Q & A: How to Write Resistance Training Programs, Part 3

(Note: Part 1 covered training oneself and Part 2a covered the coaching component).

3. Practice Writing Programs. Apply these programs to real people, then write more programs. Repeat x Infinity.

If you want to get better at baseball, then you practice playing baseball. If you want to get better at reading, then you practice reading. If you want to get better at writing training plans, then you.....Yep, nothing too crazy here.

Every single one of SAPT"s clients receives an individualized program specific to their needs, injury history, training history, and current physical fitness level. And, if you"re a personal trainer or strength coach, I can only hope you do the same for those under your watch.

And chances are high (read: 110% likely), that throughout your time involved in program writing, you"re going to face multiple scenarios that require you to write something other than a cookie-cutter program that works for the 90% of the healthy population.

Let"s say you need you need to write a program for one of the following scenarios. How do you do it?

  • An office worker who works 60 hours a week, travels on the weekends, and only has time for two, 45-minute training sessions a week. Yet he needs to lose 40lbs and wants to improve his bench press by 15lbs?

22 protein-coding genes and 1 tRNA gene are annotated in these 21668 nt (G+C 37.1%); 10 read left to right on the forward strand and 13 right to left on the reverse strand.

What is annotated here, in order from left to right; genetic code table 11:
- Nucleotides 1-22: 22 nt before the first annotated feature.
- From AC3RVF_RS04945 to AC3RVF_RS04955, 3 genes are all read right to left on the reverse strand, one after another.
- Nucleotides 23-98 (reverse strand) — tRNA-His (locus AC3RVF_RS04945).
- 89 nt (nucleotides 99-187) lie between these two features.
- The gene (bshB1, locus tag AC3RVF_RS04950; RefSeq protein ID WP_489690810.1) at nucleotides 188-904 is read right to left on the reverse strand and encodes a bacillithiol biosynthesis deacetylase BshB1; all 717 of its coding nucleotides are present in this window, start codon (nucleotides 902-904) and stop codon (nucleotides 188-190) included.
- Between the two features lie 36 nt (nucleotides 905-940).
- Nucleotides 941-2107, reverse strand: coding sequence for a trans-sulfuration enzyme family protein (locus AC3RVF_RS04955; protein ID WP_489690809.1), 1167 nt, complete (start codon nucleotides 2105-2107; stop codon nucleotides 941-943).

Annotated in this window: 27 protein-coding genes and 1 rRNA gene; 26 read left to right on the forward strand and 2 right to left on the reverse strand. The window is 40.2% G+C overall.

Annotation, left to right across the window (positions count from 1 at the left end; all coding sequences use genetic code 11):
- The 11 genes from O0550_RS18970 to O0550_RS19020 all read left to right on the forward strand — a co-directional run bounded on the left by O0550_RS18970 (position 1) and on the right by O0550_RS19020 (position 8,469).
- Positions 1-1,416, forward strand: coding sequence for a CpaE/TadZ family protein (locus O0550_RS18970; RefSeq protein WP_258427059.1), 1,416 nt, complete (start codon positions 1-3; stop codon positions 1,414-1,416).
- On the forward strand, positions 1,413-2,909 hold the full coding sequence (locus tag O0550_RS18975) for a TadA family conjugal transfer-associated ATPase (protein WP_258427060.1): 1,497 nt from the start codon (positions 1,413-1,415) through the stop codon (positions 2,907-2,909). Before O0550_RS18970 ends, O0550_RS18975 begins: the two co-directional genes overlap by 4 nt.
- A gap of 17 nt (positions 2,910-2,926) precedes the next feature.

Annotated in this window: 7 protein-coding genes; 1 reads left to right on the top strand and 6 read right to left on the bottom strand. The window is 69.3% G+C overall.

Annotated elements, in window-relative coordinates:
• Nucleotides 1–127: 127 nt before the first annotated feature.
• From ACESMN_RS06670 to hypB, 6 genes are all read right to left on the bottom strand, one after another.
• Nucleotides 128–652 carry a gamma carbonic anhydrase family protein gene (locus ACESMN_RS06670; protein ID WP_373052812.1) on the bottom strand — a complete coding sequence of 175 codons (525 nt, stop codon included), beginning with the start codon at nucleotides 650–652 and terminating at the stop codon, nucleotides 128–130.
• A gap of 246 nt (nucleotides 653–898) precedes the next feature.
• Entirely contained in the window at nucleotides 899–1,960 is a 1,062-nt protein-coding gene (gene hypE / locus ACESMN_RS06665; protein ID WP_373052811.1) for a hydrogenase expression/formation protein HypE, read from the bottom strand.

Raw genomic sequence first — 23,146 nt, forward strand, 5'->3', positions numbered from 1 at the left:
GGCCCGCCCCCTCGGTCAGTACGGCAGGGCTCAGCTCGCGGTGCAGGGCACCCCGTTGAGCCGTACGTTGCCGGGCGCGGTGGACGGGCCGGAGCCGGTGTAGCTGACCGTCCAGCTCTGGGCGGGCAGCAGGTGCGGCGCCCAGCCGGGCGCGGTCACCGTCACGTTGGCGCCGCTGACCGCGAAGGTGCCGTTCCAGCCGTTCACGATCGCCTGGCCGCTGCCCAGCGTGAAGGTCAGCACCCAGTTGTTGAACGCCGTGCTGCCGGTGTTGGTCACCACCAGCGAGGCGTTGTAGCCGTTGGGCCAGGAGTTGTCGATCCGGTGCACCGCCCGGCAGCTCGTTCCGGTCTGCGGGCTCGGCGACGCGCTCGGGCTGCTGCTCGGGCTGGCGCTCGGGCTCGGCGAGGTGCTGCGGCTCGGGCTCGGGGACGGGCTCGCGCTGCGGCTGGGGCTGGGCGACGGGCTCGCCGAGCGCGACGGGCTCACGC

• A baseball player online casino walking in your door telling you he has Spondylolysis (vertebral fracture)?
  • A volleyball player ten weeks who just had ACL surgery 10 weeks ago?
  • A female (or male) with a goal of doing their first-ever chinup?
  • Someone who can"t keep his or her knees out while squatting, or someone who can"t help "shifting" to one side as they approach parallel during a squat?
  • A mom who wants to get "bikini ready" for Summer, yet only has access to a home gym with limited equipment?
  • A young man needing to pass a physical fitness test for US Special Forces selection and assessment?
  • A 70-year old simply seeking prevent her osteopenia from morphing into full-fledged osteoporosis?
  • An elite level triathlete (or mixed martial artist) that needs to get stronger but can"t afford to add any mass to his or her frame?

I ask these questions because, unless you want to do your clients a disservice, you can"t just write one program up on the chalkboard for everyone to follow. You have your own unique goals, strengths, and weaknesses, don"t you? So shouldn"t the program for you, personally, be specific to those variables and goals?

I wish I could give you a magic formula, the reality is in order to get better at writing programs you have to practice writing programs.

Currently, I have over 700 programs saved on my desktop that I"ve written for athletes and clients. Yes, some of them make me want to stab my left eye out, but I had to write program #1, #2, and #3 to get to program #700.

Program #700 took me one-third the time to write as Program #1, and at the same time is (hopefully!) much "better" and more accurate to the goals of the person it was written for.

Which is how it should be, in my opinion. If you were to flip through the programs of any good strength coach, you should see changes from their first program to their most recent one, as this reflects that they are continuing to research, they"re able to learn from their mistakes, and that they genuinely care about giving their clients and athletes they best possible training that"s in their power to do so. The best in the industry are those who recognize that the more they learn, the more they realize how much they don"t know.